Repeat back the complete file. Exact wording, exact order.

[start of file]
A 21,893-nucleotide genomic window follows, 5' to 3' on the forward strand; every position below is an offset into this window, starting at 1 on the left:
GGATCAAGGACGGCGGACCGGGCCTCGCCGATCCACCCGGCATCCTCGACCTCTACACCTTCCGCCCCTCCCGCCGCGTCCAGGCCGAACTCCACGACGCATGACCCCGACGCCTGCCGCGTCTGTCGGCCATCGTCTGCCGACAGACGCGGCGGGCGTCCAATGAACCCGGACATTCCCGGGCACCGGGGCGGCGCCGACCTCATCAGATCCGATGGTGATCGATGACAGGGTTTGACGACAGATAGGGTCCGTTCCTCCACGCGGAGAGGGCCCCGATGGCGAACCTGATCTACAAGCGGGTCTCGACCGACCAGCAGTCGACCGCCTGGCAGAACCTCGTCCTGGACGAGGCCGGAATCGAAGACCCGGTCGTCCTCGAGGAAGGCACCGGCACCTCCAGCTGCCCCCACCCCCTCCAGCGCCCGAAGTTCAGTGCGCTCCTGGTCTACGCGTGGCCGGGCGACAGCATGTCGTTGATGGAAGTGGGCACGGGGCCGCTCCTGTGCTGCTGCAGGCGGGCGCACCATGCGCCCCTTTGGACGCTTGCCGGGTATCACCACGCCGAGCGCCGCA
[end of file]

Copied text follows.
A 21,893-nucleotide genomic window follows, 5' to 3' on the forward strand; every position below is an offset into this window, starting at 1 on the left:
GGATCAAGGACGGCGGACCGGGCCTCGCCGATCCACCCGGCATCCTCGACCTCTACACCTTCCGCCCCTCCCGCCGCGTCCAGGCCGAACTCCACGACGCATGACCCCGACGCCTGCCGCGTCTGTCGGCCATCGTCTGCCGACAGACGCGGCGGGCGTCCAATGAACCCGGACATTCCCGGGCACCGGGGCGGCGCCGACCTCATCAGATCCGATGGTGATCGATGACAGGGTTTGACGACAGATAGGGTCCGTTCCTCCACGCGGAGAGGGCCCCGATGGCGAACCTGATCTACAAGCGGGTCTCGACCGACCAGCAGTCGACCGCCTGGCAGAACCTCGTCCTGGACGAGGCCGGAATCGAAGACCCGGTCGTCCTCGAGGAAGGCACCGGCACCTCCAGCTGCCCCCACCCCCTCCAGCGCCCGAAGTTCAGTGCGCTCCTGGTCTACGCGTGGCCGGGCGACAGCATGTCGTTGATGGAAGTGGGCACGGGGCCGCTCCTGTGCTGCTGCAGGCGGGCGCACCATGCGCCCCTTTGGACGCTTGCCGGGTATCACCACGCCGAGCGCCGCA